In­vestors back into emerg­ing mar­kets as storm lingers

The Pak Banker - - MARKETS/SPORTS -

Emerg­ing mar­kets may well ap­pear cheap again af­ter years of at­tri­tion, but there's con­sid­er­able trep­i­da­tion about ven­tur­ing back out to the de­vel­op­ing world un­til the fi­nan­cial and po­lit­i­cal storms have fi­nally lifted.

Global in­vestors have tip­toed back into emerg­ing as­sets over the past six weeks at least partly on hopes that the gut-wrench­ing New Year shake­out may have been a fi­nal ca­pit­u­la­tion af­ter three years of down­drafts and dis­ap­point­ments. Ac­cord­ing to the In­sti­tute for In­ter­na­tional Finance, for­eign­ers ploughed some $36.8 bil­lion back into emerg­ing stocks and bonds in March - the highest in­flow in nearly two years and well above monthly av­er­ages of the past four years.

And yet these are baby steps. To put it in con­text, that port­fo­lio pop com­pares with a to­tal net cap­i­tal out­flow from emerg­ing economies in 2015 of some $730 bil­lion.

For the coast to clear, three clouds have to evap­o­rate. First is a lin­ger­ing fear of higher U.S. in­ter­est rates and dol­lar ap­pre­ci­a­tion that squeezes hard-cur­rency bor­row­ers in emerg- ing economies, stresses lo­cal cur­ren­cies and forces credit to be far tighter than needed to buoy weak­en­ing economies.

The sec­ond is China's eco­nomic slow­down and its slip­stream ef­fect on com­mod­ity prices and emerg­ing mar­kets at large.

And third is a spike in po­lit­i­cal risks in many coun­tries such as Brazil, Tur­key and South Africa - pres­sures mag­ni­fied by re­ces­sions and ris­ing job­less­less but which, in turn, com­pound the eco­nomic malaise and pol­icy paral­y­sis on the ground. Nei­ther of the first two global is­sues have been re­solved. The world mar­kets fil­lip of the past month has been rooted in the U.S. Fed­eral Re­serve's hes­i­ta­tion in adding to De­cem­ber's first in­ter­est rate rise in al­most a decade and the re­sul­tant dol­lar re­coil.

But rekin­dled Fed hawk­ish­ness as the quar­ter ends puts a po­ten­tial re­lapse on the dash­board - par­tic­u­larly if the re­bound in emerg­ing as­sets is lit­tle more than a re-bal­anc­ing of port­fo­lios from ex­treme aver­sion and if you be­lieve that cy­cles of dol­lar ap­pre­ci­a­tion his­tor­i­cally last far longer than this.

JPMor­gan strate­gists re­main op­ti­mistic about emerg­ing mar­kets out­per­form­ing over the next three months - not least be­cause funds are starved of in­come in de­vel­oped economies. But they ac­knowl­edge that there's no out­right im­prove­ment in the eco­nomic pic­ture and that price moves are built solely on re-po­si­tion­ing. "Given the al­most five years of emerg­ing mar­kets eq­uity and FX un­der­per­for­mance - and re­cent con­ver­sa­tions with in­vestors - it could take at least a few months be­fore the av­er­age in­vestor is again neu­tral," they told clients. So the move may have some legs, but it's highly vul­ner­a­ble if the global cli­mate turns in­clement again. For a start, JPMor­gan's rosier view hinges some­what on the fad­ing of 'China tail risk' in­volv­ing messy yuan de­val­u­a­tion. And while Bei­jing has been force­ful on the is­sue, few in­vestors can muster much con­vic­tion about China's mar­kets.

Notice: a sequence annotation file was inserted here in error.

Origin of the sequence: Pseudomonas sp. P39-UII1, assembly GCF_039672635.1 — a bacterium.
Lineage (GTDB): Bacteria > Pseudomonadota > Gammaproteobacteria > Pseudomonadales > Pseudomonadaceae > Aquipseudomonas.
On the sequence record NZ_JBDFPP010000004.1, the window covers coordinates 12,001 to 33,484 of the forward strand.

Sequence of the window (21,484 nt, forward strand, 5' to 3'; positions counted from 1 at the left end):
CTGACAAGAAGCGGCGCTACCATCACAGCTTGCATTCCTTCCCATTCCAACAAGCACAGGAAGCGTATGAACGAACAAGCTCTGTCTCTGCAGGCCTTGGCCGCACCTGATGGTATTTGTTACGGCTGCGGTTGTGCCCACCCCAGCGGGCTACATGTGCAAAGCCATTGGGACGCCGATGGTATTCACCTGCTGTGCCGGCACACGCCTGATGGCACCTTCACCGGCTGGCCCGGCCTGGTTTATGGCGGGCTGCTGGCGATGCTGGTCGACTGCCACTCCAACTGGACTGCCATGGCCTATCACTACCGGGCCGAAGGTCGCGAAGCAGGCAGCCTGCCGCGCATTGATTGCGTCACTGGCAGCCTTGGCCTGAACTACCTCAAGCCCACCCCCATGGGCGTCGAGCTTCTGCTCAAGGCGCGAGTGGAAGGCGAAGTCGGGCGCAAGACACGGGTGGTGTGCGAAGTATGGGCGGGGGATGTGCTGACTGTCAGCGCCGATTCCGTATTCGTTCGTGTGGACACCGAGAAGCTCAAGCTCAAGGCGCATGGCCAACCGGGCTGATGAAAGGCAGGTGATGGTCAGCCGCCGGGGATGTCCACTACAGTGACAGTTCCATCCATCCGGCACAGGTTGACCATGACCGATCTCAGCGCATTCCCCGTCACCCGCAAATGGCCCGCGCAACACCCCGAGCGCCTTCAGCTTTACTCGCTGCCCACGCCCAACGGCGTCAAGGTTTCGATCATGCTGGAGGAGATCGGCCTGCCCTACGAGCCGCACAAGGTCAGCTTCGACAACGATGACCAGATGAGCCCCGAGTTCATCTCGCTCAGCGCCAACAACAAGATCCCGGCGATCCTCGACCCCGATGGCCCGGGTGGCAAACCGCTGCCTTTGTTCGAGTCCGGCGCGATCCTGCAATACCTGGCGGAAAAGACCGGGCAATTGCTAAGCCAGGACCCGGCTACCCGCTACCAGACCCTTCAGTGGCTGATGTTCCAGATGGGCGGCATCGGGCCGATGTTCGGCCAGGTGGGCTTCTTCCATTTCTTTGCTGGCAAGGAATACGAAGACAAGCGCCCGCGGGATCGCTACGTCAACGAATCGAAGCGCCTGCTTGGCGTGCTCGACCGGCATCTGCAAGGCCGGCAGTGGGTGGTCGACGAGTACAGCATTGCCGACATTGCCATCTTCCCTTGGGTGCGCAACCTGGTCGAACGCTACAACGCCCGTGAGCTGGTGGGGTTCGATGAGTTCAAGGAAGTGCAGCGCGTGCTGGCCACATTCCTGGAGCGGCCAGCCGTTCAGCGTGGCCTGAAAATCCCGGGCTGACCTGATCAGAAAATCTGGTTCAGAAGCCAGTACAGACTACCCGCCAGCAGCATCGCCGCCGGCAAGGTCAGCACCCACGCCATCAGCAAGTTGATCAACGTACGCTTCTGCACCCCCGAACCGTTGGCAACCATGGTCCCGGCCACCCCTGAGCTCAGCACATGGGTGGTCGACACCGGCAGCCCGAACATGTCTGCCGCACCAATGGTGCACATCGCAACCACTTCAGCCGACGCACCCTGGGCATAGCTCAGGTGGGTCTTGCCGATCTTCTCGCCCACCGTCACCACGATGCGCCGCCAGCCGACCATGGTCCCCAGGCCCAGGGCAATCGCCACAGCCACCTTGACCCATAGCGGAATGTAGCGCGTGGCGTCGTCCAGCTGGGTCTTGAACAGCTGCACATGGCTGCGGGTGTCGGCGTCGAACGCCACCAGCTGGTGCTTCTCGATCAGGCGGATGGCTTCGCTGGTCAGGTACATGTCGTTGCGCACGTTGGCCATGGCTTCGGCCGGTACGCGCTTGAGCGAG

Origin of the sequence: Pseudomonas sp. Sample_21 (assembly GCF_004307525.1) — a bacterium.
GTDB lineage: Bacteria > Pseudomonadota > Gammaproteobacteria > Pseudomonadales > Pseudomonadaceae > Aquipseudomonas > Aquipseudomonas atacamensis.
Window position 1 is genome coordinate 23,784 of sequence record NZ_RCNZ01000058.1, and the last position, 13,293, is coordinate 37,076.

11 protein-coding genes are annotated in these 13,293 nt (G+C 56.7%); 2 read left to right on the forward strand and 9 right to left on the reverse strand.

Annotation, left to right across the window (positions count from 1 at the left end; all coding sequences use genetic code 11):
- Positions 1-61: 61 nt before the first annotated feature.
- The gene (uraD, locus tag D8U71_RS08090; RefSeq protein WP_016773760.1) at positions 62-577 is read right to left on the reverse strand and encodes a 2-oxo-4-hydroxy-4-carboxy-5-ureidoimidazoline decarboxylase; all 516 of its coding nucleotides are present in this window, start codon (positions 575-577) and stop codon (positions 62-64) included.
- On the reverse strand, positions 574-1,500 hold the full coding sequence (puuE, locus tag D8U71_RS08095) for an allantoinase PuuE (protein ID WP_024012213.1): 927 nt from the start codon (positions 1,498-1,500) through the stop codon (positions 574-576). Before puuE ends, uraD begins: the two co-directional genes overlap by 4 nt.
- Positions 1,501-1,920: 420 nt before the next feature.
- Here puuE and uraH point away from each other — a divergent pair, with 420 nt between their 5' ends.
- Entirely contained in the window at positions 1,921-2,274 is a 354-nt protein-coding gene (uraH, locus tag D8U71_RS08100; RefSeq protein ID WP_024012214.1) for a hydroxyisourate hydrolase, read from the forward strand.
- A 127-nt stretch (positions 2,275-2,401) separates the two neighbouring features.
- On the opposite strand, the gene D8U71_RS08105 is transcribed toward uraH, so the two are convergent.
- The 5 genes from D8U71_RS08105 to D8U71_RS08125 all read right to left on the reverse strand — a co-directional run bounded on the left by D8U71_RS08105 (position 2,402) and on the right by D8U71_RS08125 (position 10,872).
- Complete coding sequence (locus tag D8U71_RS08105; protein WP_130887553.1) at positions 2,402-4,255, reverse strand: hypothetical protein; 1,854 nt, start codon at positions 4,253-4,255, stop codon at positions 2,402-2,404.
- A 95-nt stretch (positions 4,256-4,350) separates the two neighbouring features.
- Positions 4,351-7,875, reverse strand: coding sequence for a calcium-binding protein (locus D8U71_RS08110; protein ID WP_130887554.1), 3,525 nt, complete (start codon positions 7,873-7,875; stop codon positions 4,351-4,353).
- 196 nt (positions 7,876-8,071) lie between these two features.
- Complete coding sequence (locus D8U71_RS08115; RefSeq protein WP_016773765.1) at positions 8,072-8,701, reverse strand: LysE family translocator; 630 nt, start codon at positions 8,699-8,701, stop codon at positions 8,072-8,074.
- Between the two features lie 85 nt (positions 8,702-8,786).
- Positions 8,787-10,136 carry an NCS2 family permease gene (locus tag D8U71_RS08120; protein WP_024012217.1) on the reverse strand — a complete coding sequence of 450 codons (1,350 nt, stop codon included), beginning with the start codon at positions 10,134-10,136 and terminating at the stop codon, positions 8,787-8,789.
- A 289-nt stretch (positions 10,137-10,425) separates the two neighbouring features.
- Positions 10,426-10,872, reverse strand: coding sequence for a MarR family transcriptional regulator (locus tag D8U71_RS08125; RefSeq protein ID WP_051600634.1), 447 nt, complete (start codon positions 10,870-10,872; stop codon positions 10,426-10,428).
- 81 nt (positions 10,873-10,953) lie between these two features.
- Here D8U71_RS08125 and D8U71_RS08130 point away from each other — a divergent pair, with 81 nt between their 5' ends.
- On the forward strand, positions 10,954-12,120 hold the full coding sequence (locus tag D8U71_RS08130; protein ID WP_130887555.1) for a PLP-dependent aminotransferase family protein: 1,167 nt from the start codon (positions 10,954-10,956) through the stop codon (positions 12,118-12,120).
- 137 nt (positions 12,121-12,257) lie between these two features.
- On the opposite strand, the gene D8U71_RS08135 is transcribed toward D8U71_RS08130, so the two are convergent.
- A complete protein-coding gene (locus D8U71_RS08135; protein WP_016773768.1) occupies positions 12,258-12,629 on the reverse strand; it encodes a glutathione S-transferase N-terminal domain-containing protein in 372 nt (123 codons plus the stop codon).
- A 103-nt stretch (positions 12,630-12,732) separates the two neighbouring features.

Christophe Donay, head of as­set al­lo­ca­tion at Swiss firm Pictet's Wealth Man­age­ment unit, said that China may hold the line for now but that there was a high risk over the next three years of a 'Min­sky mo­ment' - a sud­den col­lapse of as­set prices due to credit and cur­rency pres­sure named af­ter econ­o­mist Hy­man Min­sky.

"We are stay­ing well away from emerg­ing mar­ket as­sets be­cause of that and hold very lim­ited EM ex­po­sure," he said.

With such scep­ti­cism about the in­ter­na­tional en­vi­ron­ment, the re­turn to mar­kets riven by a host of dis­parate but highly dis­rup­tive do­mes­tic po­lit­i­cal risks seems brave at least. Mired in a deep re­ces­sion, Brazil's po­lit­i­cal strife has yet to reach a crescendo. Dilma Rouss­eff is strug­gling to save her pres­i­dency and fight­ing an im­peach­ment process amid a widen­ing graft in­ves­ti­ga­tion into state oil firm Petro­bras. While mar­kets have ral­lied on the prospect of a new gov­ern­ment, it could still take sev­eral more weeks or even months for a clear out­come. Tur­key's econ­omy and gov­ern­ment too are un­der strain given the war in neigh­bor­ing Syria, the re­sul­tant refugee cri­sis, in­ter­nal con­flict with Kur­dish sep­a­ratists, a clam­p­down on lo­cal me­dia and a diplo­matic show­down with Rus­sia.

The strug­gling South African econ­omy and its buck­ling in­fra­struc­ture are com­pounded by pres­sure on Pres­i­dent Ja­cob Zuma, his finance min­is­ter Pravin Gord­han and the rul- ing African Na­tional Congress amid a va­ri­ety of ac­cu­sa­tions and probes about un­due po­lit­i­cal in­ter­fer­ence and graft.

More au­thor­i­tar­ian gov­ern­ments in China and Rus­sia may seem less vul­ner­a­ble than their demo­cratic coun­ter­parts, but slow­down and re­ces­sion heighten the po­lit­i­cal risks there, too. An oil hit and for­eign sanc­tions con­tinue to ham­per over­sees re­fi­nanc­ing by Moscow and its ma­jor com­pa­nies.

While the pic­ture in Brazil may mask a brighter hue in Mex­ico or the slow­down in China hide the re­silience in In­dia, a still size­able slice of the emerg­ing uni­verse re­mains in fo­ment. China, Brazil, Rus­sia, South Africa and Tur­key to­gether make up more than 42 per­cent of the mar­ket cap­i­tal­iza­tion of MSCI's bench­mark emerg­ing mar­ket eq­ui­ties index.

As­set man­ager Black­rock's sovereign risk in­dices mea­sur­ing the like­li­hood of de­faults across the world con­tain a po­lit­i­cal risk sub­set called ' will­ing­ness to pay'. This re­mained the big­gest neg­a­tive for the coun­tries record­ing the big­gest over­all index de­clines in 2015 - Brazil, Rus­sia, Peru and Colom­bia.

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